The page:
WORTHINGTON — If you are a native Minnesotan with Scandinavian heritage, you've probably at least heard of lutefisk, if not partaken of it at least once.
If not, let me introduce you.
Lutefisk, meaning "lye fish," is prepared by soaking a dried white fish filet in a lye solution (you know lye — it's that soap-making chemical that you aren't supposed to touch with your bare hands because it will burn you, and if you add it to water too fast, the water can boil) for several days, then rinsing and cooking it.
Many legends attempt to explain the origin of the mysterious dish. Vikings may have used lye because it reconstituted the preserved fish much more efficiently than other methods, but the true reason is unknown.
Although modern science teaches us that it's probably not a great idea to consume lye, many Scandinavian-Americans still honor their heritage by serving lutefisk during the holiday season.
I've been hearing about lutefisk for almost the whole time I've grown up in Minnesota, and I still have so many questions.
Why would anyone want to eat lye? Nobody knows. Doesn't it basically turn the fish into Jell-o? Yeah, pretty much. Don't you know we don't have to rely on primitive preservation methods anymore? Absolutely.
Minnesotans are a hardy bunch. We go running outside all year long. We don't let frozen lakes get in the way of our fishing obsession. (I personally have jumped in Lake Superior in December, just for the fun of it.) Why should I be surprised that my fellow Minnesotans are still eating lutefisk?
So when I heard about the First Lutheran Church's lutefisk and meatball supper, I wanted to attend. My ancestors were Danish, not Norwegian, but I believe in honoring other cultures. Many of my neighbors here in Worthington come from lutefisk-loving families. I had to see for myself.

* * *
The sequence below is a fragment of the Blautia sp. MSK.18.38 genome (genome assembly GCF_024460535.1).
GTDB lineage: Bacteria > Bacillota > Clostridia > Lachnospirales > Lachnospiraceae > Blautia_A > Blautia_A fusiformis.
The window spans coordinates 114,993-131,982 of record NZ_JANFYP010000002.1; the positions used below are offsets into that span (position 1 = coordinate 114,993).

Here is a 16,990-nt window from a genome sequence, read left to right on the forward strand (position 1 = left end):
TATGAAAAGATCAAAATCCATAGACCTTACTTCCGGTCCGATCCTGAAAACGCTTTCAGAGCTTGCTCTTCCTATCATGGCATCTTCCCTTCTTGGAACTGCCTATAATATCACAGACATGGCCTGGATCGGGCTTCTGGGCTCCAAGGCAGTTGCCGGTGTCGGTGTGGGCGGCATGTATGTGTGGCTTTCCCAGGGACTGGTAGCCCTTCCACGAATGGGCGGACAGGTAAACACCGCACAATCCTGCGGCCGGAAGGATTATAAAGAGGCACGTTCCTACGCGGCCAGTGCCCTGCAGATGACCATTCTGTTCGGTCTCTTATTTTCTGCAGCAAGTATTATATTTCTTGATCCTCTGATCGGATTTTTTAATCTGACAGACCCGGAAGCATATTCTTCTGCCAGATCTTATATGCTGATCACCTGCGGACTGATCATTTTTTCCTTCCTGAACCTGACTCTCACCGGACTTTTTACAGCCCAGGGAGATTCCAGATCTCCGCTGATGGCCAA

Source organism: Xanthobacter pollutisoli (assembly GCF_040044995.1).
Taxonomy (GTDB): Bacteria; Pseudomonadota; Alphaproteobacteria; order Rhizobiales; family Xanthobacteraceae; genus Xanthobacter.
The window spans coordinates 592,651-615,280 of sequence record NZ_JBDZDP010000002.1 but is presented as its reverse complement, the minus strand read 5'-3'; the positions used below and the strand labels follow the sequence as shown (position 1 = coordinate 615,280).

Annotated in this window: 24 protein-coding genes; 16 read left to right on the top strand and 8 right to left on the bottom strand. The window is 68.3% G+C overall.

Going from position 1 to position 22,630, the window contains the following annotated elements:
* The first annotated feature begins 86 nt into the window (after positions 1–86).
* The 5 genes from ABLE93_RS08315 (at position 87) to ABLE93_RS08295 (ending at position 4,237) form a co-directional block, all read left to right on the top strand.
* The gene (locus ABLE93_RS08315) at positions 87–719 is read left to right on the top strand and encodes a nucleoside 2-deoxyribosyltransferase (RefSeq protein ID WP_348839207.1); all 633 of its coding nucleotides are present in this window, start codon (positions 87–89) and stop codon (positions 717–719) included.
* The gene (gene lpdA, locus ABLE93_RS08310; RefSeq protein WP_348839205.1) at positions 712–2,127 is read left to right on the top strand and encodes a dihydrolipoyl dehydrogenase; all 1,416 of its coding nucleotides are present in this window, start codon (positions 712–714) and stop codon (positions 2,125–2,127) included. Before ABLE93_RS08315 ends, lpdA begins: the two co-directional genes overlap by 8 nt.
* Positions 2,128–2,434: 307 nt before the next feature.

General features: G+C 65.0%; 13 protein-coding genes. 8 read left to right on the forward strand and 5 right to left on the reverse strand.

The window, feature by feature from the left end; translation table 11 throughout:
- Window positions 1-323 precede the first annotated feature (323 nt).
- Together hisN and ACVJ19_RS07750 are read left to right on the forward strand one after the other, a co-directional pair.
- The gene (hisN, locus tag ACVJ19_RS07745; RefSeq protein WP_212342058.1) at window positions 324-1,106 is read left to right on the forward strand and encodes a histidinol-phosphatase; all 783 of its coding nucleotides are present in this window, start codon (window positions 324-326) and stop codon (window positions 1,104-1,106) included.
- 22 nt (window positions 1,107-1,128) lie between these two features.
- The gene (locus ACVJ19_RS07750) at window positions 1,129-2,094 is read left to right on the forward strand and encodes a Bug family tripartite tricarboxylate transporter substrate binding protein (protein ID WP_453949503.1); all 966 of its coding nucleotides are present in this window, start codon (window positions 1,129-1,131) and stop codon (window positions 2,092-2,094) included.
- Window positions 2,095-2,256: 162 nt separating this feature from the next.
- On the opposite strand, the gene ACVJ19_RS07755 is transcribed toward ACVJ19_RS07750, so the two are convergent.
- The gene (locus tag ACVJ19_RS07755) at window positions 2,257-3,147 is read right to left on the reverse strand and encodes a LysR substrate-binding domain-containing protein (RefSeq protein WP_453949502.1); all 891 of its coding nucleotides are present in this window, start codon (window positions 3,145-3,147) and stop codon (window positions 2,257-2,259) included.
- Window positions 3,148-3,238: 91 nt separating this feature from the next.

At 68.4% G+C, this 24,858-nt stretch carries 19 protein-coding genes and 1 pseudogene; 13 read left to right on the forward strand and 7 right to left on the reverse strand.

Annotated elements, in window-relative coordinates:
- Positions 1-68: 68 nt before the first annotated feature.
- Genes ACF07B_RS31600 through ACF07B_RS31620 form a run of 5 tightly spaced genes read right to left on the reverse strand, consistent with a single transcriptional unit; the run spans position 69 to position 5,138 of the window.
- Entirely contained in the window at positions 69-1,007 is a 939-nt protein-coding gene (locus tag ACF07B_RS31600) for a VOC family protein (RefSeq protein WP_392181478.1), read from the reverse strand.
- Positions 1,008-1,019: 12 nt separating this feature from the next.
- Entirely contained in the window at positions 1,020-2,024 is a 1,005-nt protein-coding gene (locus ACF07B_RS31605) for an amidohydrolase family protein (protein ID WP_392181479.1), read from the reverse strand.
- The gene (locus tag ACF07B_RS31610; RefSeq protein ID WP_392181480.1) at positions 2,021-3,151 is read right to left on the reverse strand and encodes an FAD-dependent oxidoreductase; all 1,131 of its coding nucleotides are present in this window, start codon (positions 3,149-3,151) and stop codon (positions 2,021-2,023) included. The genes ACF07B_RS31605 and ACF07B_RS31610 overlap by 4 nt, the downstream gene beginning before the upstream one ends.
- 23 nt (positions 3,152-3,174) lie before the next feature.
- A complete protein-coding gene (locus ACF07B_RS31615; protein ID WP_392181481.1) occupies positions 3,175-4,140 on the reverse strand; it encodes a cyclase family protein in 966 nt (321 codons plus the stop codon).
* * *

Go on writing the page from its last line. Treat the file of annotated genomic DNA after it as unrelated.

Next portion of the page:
Luckily, those who prepare the food for this particular supper prefer to soak the fish in salt water rather than in lye, achieving a similar effect.
I've got to say, I had a great time. My colleague Julie and I sat by Jane and Bob Benson, lutefisk supper veterans. They were so gracious about introducing me to the new food, showing me how it's traditionally eaten and explaining some of the history.
Going through the buffet line, I only took a little lutefisk because I fully expected to fight a gag reflex.
I was pleasantly surprised.
Lutefisk tastes fishy, but otherwise doesn't really resemble a fish at all. It's gelatinous almost to the point of viscosity. I described it at the moment as "fish-flavored tapioca pudding." It was weird, to be sure, but not in a bad way.
I witnessed little old ladies going back for seconds, returning to their tables with mountains of lutefisk drowned in melted butter. These Nordic-originating folks aren't eating this holiday delicacy just to honor their ancestors; they legitimately enjoy the ancient fare. And you know what? I did, too.
Not only did I have a meaningful cultural experience, but I discovered a surprising new taste and made wonderful new friends.
Thanks to everyone who worked hard to make the lutefisk and meatball supper happen. I'll see you next year.